Persistant poverty has long been one of America's most pressing and intractable problems. According to some estimates, by 2003, almost twenty-five percent of the America's countries had per-capita incomes below one half the national average, high unemployment, low labour force participation rates, and a high dependency on government transfer payments - all measures of economic distress. An Atlas of Poverty in America shows how and where America's regional development patterns have become more uneven, and graphically illustrates the increasing number of communities falling behind the national economic average. Readers will be able to use this Atlas to see how major events and trends have impacted the scope and extent of American poverty in the past half-century:economic globalization, the rise of the sunbelt, decline of the welfare state, and the civil rights movement. Also includes 195 colour maps.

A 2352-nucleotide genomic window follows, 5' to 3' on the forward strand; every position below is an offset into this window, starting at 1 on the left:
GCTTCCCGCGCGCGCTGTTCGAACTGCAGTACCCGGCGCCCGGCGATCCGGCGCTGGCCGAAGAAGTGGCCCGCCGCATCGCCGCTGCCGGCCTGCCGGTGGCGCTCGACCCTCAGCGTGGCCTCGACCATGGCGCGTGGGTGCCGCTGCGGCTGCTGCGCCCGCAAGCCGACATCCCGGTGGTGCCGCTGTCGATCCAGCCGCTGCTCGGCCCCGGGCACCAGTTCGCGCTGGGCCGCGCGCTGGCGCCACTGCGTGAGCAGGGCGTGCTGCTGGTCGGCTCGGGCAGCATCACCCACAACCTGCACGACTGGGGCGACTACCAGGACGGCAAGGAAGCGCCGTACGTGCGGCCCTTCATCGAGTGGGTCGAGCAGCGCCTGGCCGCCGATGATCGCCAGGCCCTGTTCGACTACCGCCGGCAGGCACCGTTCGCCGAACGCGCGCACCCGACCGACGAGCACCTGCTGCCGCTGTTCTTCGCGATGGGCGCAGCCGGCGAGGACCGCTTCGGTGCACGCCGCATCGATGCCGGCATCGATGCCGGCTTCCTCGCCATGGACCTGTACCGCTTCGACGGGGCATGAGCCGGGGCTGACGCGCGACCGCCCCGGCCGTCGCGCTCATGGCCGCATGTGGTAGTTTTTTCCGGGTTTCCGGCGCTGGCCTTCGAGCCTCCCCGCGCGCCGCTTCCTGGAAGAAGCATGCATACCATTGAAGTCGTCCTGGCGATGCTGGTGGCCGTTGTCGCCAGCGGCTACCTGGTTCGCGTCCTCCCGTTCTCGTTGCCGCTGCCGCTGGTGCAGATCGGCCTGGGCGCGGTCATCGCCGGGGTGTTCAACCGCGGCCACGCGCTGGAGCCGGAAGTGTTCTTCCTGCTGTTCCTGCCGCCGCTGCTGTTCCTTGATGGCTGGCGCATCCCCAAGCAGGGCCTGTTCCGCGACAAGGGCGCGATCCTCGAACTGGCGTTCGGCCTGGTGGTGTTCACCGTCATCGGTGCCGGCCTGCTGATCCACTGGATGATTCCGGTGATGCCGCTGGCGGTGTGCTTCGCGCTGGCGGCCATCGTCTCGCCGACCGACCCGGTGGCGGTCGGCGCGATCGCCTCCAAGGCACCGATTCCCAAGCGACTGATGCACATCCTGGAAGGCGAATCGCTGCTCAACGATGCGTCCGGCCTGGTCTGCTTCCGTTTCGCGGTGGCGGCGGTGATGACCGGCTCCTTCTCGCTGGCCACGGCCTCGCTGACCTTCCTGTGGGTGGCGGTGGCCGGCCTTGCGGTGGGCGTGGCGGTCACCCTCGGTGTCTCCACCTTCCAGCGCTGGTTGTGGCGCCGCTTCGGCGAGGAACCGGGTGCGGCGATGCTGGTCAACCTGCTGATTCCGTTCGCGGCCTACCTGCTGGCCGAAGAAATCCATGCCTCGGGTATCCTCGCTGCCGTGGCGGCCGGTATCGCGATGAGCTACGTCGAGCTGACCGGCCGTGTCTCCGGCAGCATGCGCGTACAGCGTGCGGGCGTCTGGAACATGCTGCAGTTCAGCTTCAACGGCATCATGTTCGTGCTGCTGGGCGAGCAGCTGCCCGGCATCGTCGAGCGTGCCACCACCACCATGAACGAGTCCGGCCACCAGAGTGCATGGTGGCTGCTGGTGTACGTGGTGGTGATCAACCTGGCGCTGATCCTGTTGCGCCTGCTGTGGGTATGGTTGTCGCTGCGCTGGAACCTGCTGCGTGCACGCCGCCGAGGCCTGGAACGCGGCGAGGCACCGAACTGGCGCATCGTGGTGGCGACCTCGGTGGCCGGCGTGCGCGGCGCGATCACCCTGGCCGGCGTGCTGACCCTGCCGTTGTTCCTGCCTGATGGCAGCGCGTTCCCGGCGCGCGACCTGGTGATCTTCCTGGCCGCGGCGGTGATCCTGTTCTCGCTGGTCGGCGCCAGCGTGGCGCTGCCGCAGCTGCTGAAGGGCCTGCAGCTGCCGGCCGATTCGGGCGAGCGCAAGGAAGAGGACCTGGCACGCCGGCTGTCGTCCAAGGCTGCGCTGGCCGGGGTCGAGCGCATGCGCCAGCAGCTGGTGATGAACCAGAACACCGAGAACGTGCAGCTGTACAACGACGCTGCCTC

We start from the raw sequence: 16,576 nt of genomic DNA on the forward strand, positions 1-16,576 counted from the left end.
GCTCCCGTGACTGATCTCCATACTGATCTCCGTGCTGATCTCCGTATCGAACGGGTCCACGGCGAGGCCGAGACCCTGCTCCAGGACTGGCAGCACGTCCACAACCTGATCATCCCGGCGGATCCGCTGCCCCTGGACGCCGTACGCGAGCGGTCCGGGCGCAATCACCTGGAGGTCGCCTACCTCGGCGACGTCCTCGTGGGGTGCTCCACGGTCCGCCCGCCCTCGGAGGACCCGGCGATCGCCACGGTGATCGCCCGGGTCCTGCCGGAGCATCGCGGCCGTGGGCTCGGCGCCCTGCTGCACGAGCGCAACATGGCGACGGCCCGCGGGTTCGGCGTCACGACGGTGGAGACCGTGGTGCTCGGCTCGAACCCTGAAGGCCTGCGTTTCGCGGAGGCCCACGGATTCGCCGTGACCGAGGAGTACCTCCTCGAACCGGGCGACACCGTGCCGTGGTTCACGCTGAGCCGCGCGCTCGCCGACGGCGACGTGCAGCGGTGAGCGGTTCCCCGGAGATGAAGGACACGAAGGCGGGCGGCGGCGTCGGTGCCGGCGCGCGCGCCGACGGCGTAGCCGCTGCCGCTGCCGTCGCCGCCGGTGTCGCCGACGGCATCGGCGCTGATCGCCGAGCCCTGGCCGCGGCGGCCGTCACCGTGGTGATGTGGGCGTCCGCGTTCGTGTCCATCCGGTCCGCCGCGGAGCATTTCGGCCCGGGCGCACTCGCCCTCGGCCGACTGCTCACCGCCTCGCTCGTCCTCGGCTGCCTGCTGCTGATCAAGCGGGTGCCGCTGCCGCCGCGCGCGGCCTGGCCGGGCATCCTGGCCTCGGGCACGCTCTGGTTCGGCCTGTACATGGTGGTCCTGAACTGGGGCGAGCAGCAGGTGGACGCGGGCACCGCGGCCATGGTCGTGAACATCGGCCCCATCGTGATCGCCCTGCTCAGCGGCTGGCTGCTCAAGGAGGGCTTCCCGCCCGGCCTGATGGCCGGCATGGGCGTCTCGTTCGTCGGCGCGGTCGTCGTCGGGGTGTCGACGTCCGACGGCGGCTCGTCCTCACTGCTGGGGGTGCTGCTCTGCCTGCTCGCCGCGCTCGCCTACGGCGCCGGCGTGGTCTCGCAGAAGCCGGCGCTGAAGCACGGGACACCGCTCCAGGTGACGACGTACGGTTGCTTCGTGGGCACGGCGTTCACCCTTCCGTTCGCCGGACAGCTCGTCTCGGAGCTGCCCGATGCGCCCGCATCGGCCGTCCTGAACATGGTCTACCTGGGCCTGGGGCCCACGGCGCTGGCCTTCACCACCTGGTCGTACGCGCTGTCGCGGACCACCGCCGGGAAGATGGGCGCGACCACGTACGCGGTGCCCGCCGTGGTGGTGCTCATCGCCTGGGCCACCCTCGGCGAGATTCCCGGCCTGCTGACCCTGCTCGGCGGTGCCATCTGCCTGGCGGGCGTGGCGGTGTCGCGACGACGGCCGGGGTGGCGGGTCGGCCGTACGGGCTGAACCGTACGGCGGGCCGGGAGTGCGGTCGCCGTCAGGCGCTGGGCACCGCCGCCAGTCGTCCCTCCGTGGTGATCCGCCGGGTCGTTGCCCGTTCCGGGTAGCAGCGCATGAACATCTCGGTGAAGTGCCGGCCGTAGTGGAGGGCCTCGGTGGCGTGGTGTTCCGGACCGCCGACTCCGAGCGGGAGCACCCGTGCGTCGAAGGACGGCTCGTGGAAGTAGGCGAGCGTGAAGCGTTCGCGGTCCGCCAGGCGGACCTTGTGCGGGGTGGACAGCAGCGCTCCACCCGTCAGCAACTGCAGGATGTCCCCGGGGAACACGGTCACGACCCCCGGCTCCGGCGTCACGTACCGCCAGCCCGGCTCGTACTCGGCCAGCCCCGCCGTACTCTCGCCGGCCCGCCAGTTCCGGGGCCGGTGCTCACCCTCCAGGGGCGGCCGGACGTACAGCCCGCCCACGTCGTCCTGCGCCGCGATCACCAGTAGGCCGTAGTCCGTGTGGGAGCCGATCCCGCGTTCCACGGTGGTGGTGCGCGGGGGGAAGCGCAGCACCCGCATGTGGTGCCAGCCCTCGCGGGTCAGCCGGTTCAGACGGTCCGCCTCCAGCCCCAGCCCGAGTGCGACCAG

Table of Contents
History of the Atlas Project. How to Read This Atlas. Basics of Poverty. History of Poverty. Distressed Regions. History of Poverty Policy
Amy Glasmeier is Professor of Geography and Regional Planning at Penn State University. She is the editor of Economic Geography, both North American and Book Editor for Regional Studies, a Fellow of the Economic Policy Institute, Member of the Rural Poverty Research Center, Founding Member of the World University Network, Member of National Academy Board of Sciences on Infrastructure and the Built Environment, and is the author of eleven previous books.